Great news for blind and visually impaired parents – Barbie has debuted the latest edition to their Inspiring Women Series – Helen Keller!
Keller, who notably did not let being both deaf and blind keep her from learning to communicate, will be the latest historical figure to have her likeness immortalized, Mattel announced.
“We are excited to welcome disability rights advocate, author, and educator Helen Keller to our expanding Inspiring Women collection as Barbie continues to highlight strong female role models,” Lisa McKnight, Mattel’s senior vice president and global head of Barbie and dolls, said in a statement. “Representation comes in all forms and we recognize that the blind and low vision community is often overlooked, with their stories going untold. We hope that by introducing children to Helen Keller’s story of perseverance and determination, they will be inspired to dream bigger than ever before.”
The company teamed up with the National Federation of the Blind (NFB) to ensure that the doll and its surroundings are not only authentic but accessible to the blind/low-vision community. Braille appears on the packaging and on a book accessory held by the doll.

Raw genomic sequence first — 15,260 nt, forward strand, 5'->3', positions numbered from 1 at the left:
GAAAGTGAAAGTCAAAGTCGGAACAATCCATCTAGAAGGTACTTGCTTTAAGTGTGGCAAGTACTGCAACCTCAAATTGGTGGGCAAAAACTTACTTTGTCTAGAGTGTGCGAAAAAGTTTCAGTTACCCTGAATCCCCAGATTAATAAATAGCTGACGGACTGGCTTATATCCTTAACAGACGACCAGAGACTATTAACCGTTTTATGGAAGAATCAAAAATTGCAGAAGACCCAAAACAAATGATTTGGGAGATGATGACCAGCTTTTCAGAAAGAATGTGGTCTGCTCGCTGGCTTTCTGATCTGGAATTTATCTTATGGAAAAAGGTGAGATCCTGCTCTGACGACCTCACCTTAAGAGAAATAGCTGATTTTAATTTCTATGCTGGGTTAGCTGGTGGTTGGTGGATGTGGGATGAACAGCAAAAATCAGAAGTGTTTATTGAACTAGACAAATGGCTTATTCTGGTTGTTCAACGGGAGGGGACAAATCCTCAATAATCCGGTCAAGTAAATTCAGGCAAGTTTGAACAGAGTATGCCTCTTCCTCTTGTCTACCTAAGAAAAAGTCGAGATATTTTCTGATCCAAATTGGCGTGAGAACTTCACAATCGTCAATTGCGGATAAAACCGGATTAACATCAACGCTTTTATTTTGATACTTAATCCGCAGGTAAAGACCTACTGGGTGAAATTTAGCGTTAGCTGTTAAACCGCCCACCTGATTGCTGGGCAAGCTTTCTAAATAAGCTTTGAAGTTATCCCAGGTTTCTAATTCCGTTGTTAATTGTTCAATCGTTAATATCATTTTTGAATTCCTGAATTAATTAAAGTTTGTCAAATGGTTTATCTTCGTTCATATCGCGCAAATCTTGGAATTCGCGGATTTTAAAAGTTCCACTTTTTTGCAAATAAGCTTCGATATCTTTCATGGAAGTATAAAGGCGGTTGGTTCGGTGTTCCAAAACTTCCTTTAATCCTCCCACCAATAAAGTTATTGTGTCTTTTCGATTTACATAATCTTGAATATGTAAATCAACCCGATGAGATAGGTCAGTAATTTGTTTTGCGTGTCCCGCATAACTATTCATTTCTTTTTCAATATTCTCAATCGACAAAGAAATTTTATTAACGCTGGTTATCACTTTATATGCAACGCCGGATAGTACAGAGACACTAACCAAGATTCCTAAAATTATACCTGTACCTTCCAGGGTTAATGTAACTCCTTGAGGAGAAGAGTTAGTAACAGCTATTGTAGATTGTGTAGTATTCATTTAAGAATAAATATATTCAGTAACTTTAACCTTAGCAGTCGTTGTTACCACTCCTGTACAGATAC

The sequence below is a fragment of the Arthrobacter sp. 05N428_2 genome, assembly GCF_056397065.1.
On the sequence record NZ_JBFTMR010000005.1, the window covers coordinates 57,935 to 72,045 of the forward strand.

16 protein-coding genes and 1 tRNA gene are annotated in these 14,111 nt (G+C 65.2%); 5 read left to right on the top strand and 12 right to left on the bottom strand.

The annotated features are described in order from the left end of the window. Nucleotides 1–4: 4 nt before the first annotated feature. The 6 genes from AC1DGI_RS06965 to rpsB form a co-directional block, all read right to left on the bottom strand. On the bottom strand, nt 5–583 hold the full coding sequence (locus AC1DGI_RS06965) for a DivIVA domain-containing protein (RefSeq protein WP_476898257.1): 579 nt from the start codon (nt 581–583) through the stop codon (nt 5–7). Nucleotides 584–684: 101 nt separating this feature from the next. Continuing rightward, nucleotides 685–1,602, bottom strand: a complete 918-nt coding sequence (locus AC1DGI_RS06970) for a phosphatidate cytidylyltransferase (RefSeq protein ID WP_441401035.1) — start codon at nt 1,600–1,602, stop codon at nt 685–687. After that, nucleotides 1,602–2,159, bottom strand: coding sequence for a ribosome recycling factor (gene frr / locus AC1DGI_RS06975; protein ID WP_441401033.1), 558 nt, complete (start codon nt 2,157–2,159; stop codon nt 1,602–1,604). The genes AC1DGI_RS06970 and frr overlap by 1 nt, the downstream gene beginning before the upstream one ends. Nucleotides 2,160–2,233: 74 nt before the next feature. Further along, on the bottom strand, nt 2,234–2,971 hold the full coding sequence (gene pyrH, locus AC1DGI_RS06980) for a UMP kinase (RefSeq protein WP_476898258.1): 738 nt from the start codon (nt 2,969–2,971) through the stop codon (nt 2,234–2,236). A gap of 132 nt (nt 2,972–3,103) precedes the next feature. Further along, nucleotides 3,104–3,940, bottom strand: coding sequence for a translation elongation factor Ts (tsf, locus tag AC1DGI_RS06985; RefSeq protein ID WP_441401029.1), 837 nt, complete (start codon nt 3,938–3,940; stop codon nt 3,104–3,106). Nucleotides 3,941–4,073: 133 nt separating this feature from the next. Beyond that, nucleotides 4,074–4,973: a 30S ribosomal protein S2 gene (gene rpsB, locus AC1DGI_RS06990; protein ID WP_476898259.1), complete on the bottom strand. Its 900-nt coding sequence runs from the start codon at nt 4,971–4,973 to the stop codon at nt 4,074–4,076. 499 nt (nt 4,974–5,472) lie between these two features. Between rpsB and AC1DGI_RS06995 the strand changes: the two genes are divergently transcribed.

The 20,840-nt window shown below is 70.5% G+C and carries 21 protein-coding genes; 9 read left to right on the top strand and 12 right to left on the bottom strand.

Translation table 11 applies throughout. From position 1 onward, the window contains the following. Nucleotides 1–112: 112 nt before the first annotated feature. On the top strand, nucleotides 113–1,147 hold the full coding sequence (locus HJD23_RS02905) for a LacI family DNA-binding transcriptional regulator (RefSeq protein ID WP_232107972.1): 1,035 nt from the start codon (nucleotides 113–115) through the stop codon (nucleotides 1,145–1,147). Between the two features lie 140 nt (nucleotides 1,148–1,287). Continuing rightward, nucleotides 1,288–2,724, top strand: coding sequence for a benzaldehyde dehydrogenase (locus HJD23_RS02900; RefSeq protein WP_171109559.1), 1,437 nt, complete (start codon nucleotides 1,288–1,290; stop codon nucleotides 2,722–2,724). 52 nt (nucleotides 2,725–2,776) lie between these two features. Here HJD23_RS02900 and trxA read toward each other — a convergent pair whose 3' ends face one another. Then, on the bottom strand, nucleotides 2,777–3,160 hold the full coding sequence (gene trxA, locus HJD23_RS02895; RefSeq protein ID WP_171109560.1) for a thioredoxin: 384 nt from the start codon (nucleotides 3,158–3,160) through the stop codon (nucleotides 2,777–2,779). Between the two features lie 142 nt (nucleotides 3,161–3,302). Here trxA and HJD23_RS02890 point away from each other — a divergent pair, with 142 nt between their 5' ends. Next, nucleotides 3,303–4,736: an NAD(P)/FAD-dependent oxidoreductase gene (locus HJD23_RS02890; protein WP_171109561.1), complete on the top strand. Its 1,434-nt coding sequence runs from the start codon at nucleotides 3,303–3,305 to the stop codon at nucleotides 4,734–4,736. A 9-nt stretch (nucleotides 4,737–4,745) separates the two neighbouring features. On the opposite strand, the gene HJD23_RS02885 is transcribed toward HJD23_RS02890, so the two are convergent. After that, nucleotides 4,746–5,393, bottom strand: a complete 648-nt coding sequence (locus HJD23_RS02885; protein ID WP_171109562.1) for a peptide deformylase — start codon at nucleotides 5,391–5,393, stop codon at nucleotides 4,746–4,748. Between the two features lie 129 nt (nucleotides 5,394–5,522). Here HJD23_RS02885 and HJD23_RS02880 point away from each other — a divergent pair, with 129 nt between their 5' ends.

Keller, whose doll wears a striped skirt and ruffled blouse inspired by her time as a student in the early 1900s, was the first deafblind person to earn a Bachelor of Arts degree and was also a renowned author, speaker, educator, and advocate.
She was born in Alabama in 1880, and lost her sight and hearing two years later following an illness, according to Helen Keller International. With help from tutor Anne Sullivan, she learned to communicate via sign language, read and write in braille, touch-lip read and speak.
She graduated cum laude from Radcliffe College in 1904, and in 1915, co-founded the American Foundation for Overseas Blind to help World War I veterans blinded in combat. The organization later became Helen Keller International, while its co-founder went on to help found the American Civil Liberties Union (ACLU).
Keller retired from public life in 1961 after suffering a stroke and died in 1968 at her home in Connecticut at age 87.
Her doll will be sold at retailers nationwide and on Barbie.com. Keller’s likeness joins a lineup of other inspiring women in the series like Eleanor Roosevelt, Dr. Maya Angelou, Billie Jean King, Ella Fitzgerald, Florence Nightingale, Susan B. Anthony, Amelia Earhart, Katherine Johnson, Frida Kahlo, Rosa Parks a
To order your Helen Keller Barbie click Here.